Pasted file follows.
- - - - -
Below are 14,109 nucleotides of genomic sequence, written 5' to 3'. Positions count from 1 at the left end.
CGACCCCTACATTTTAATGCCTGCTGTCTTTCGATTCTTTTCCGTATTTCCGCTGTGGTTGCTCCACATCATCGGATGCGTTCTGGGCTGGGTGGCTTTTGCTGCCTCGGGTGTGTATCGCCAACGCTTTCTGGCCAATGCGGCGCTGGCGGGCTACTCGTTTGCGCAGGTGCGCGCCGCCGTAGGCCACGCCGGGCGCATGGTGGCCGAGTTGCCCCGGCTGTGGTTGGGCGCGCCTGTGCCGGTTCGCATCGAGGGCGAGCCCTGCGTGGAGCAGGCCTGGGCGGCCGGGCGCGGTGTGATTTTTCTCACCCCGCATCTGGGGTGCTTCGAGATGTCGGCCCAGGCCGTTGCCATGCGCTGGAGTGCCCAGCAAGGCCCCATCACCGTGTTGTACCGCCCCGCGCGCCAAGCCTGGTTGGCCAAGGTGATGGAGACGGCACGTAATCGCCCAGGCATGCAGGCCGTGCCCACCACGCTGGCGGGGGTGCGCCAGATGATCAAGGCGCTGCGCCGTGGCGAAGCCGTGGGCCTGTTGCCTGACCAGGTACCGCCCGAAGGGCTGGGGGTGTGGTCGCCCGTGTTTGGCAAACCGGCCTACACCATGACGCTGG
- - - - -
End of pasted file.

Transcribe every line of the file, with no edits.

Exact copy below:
Below are 14,109 nucleotides of genomic sequence, written 5' to 3'. Positions count from 1 at the left end.
CGACCCCTACATTTTAATGCCTGCTGTCTTTCGATTCTTTTCCGTATTTCCGCTGTGGTTGCTCCACATCATCGGATGCGTTCTGGGCTGGGTGGCTTTTGCTGCCTCGGGTGTGTATCGCCAACGCTTTCTGGCCAATGCGGCGCTGGCGGGCTACTCGTTTGCGCAGGTGCGCGCCGCCGTAGGCCACGCCGGGCGCATGGTGGCCGAGTTGCCCCGGCTGTGGTTGGGCGCGCCTGTGCCGGTTCGCATCGAGGGCGAGCCCTGCGTGGAGCAGGCCTGGGCGGCCGGGCGCGGTGTGATTTTTCTCACCCCGCATCTGGGGTGCTTCGAGATGTCGGCCCAGGCCGTTGCCATGCGCTGGAGTGCCCAGCAAGGCCCCATCACCGTGTTGTACCGCCCCGCGCGCCAAGCCTGGTTGGCCAAGGTGATGGAGACGGCACGTAATCGCCCAGGCATGCAGGCCGTGCCCACCACGCTGGCGGGGGTGCGCCAGATGATCAAGGCGCTGCGCCGTGGCGAAGCCGTGGGCCTGTTGCCTGACCAGGTACCGCCCGAAGGGCTGGGGGTGTGGTCGCCCGTGTTTGGCAAACCGGCCTACACCATGACGCTGG